What could be better than sitting on your snowmobile on a bright sunny February day on the upper end of Chamberlain Lake jigging for whitefish? The Allagash headwater lakes are the premier whitefish angling waters in Maine.

Jigging over a school of feeding whitefish is about as much fun as I have ever had while ice fishing.

There is a little bit of a knack to jigging. Brady Scott certainly had a knack for catching any fish, but he could jig whitefish with the best of them. Brady once told me, “You need to be able to feel your lure working around the bottom of the lake.”

He was right; jigging effectively requires more than an aimless pulling of the lure up and down. You need to pull up just as the lure comes to the end of your line, with a smooth rhythm. If you get your lure working right it will cover a six foot circle on the bottom of the lake.

The first year that I worked on the Allagash Wilderness Waterway was 1977. I took for granted how good the fishing for whitefish was. You could stop almost anywhere on Chamberlain Lake and jig-up a whitefish in less than 10 minutes, they seemed to all run about the same size — about 18 inches.

One weekend that winter, as I was patrolling on Chamberlain Lake, I checked a couple fishermen jigging off Donley Point Campsite. They had caught the biggest whitefish I had ever seen. I didn’t weigh it, but it must have weighed over six pounds!

The lure of choice back in 1977 was a gold-lead fish, tied to a cloth line with a stout wooden handle. As soon as the fish hit, the handle was thrown to the side and the fish was brought up hand-over hand.

Methods have been refined over the years with the Swedish Pimple being the lure most fishermen use, usually tied to heavy monofilament line, on a commercially made jig stick. Most people attach a small piece of cut bait to the lure, but I will often jig without the cut bait. I think the action of the lure is better without bait attached.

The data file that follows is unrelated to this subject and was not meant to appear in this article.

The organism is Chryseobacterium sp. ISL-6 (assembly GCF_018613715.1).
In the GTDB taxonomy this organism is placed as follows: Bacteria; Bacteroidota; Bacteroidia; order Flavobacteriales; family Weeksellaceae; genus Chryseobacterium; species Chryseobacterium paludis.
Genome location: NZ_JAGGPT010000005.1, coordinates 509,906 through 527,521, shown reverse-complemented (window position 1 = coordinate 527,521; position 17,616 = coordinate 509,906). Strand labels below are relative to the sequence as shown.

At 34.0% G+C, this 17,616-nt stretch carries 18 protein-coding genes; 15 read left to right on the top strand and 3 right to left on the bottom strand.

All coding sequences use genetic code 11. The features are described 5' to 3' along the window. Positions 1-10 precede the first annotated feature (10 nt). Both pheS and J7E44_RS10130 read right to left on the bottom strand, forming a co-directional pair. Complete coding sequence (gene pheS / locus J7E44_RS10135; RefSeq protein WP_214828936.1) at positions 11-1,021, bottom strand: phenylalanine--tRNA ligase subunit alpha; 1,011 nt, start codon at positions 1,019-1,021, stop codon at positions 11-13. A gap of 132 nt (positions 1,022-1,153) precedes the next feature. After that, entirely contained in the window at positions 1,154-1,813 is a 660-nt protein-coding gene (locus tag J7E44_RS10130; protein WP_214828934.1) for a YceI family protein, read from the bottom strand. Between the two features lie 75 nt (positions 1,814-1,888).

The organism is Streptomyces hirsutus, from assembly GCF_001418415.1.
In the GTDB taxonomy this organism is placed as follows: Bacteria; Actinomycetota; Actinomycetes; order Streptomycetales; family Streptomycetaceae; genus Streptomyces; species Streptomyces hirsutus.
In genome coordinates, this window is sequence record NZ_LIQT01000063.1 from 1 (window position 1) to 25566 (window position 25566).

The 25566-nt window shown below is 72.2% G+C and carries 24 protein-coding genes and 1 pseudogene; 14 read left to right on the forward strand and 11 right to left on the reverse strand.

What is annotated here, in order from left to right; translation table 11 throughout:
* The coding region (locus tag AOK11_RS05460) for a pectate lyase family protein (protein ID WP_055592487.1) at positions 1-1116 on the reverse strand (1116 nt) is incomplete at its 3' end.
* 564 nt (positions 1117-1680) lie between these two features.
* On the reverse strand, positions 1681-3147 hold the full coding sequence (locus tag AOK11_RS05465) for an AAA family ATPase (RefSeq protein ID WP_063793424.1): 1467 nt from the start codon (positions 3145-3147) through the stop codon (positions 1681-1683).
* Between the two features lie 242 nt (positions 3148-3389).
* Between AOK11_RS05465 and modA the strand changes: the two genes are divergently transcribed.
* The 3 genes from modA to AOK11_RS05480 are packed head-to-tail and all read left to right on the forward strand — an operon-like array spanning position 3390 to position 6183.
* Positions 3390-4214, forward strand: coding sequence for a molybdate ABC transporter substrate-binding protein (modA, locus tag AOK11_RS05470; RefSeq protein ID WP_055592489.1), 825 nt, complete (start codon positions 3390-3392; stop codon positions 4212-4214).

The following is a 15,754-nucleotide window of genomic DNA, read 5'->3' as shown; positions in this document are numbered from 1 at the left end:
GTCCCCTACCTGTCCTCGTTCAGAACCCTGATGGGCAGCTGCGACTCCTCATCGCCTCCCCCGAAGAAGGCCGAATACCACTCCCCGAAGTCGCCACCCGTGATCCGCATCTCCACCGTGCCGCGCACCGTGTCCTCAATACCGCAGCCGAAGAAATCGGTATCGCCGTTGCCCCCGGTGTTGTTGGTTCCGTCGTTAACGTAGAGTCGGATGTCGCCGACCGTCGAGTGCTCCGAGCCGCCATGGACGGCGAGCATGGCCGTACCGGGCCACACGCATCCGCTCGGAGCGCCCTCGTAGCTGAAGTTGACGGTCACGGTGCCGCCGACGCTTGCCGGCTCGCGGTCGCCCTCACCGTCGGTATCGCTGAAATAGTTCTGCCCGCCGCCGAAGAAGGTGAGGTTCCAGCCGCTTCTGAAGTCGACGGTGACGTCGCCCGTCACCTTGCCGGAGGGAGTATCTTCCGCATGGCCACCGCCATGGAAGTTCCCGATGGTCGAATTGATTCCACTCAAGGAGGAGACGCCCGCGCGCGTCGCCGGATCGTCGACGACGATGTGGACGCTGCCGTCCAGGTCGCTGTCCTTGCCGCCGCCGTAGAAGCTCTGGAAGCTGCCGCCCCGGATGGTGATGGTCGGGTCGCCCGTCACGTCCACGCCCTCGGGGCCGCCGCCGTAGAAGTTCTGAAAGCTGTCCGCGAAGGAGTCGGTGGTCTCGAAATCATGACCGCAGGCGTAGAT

The fishing for whitefish is not as good as it was 35 years ago but good catches of native whitefish are still common on Chamberlain, Eagle and Churchill Lakes.

Whitefish make great table fare. The firm, white meat has a very mild delicate flavor. I have found that once the fish has been frozen, the meat becomes soft and mushy.

The fishing rules vary from waterbody to waterbody — check the law book for the current rules on the lake you plan to fish or review the rules online at maine.gov/ifw.

Lake Whitefish are found throughout the Canadian provinces from New Brunswick to British Columbia and into the Northwest Territories. In the United States, it is found in the Great Lakes region and along the U.S.-Canadian border into Maine. It is the prime commercial species of the upper Great Lakes fishery.

In Maine, lake whitefish were once commercially harvested in Moosehead Lake.

Over the last 100 years, whitefish populations have dwindled to relic numbers in the majority of Maine lakes. Populations of whitefish are now concentrated in the headwater lakes of the Allagash and Penobscot drainages.

Lake Whitefish are regarded as schooling fishes. They thrive in the deep, cold, well-oxygenated water of lakes like Chamberlain and Eagle. They spawn in tributary streams in late October through November or even into December.

Spawning runs last five to seven nights, like smelt. When no suitable inlet streams are available, they spawn just as successfully in the shallows of wind-swept rocky shores.

The lake whitefish is perhaps the most prolific of Maine’s coldwater sport fish. A one-pound female fish may lay as many as 10,000 eggs. They spawn at night in large groups of paired males and females displaying a frenzied ritual of darting and splashing at the surface of the water. The eggs are fertilized and broadcast in mid-water where they settle into the cracks and crevasses of the bottom to hatch without parental care in April or May.

A study by Laval University at Cliff Lake found that a specific species of zooplankton was the dominant food for the first three weeks after hatching. The young fish then move into deeper water to feed on aquatic insect larvae, mollusks and plankton. Larger fish feed on smelts, sticklebacks and minnows.

Lake whitefish normally live 10 or more years and weigh 1-3 pounds. The state record weighed 7 pounds 8 ounces, taken by an angler trolling a Mooselook Wobbler at Sebago Lake in 1958.

If you would like to try jigging for whitefish in the Allagash Wilderness Waterway, you can find a place to park your camper in the winter campground at Chamberlain Bridge or you can book accommodations at one of the area sporting camps. For more information, visit mainesportingcamps.com

The Allagash Wilderness Waterway is managed by the Department of Agriculture, Conservation and Forestry’s Bureau of Parks and Lands.

For information packet or general information on the Allagash Wilderness Waterway, visit maine.gov/allagash or call 941-4014; or write to the Bureau of Parks and Public Lands, 106 Hogan Road, Bangor, ME 04401.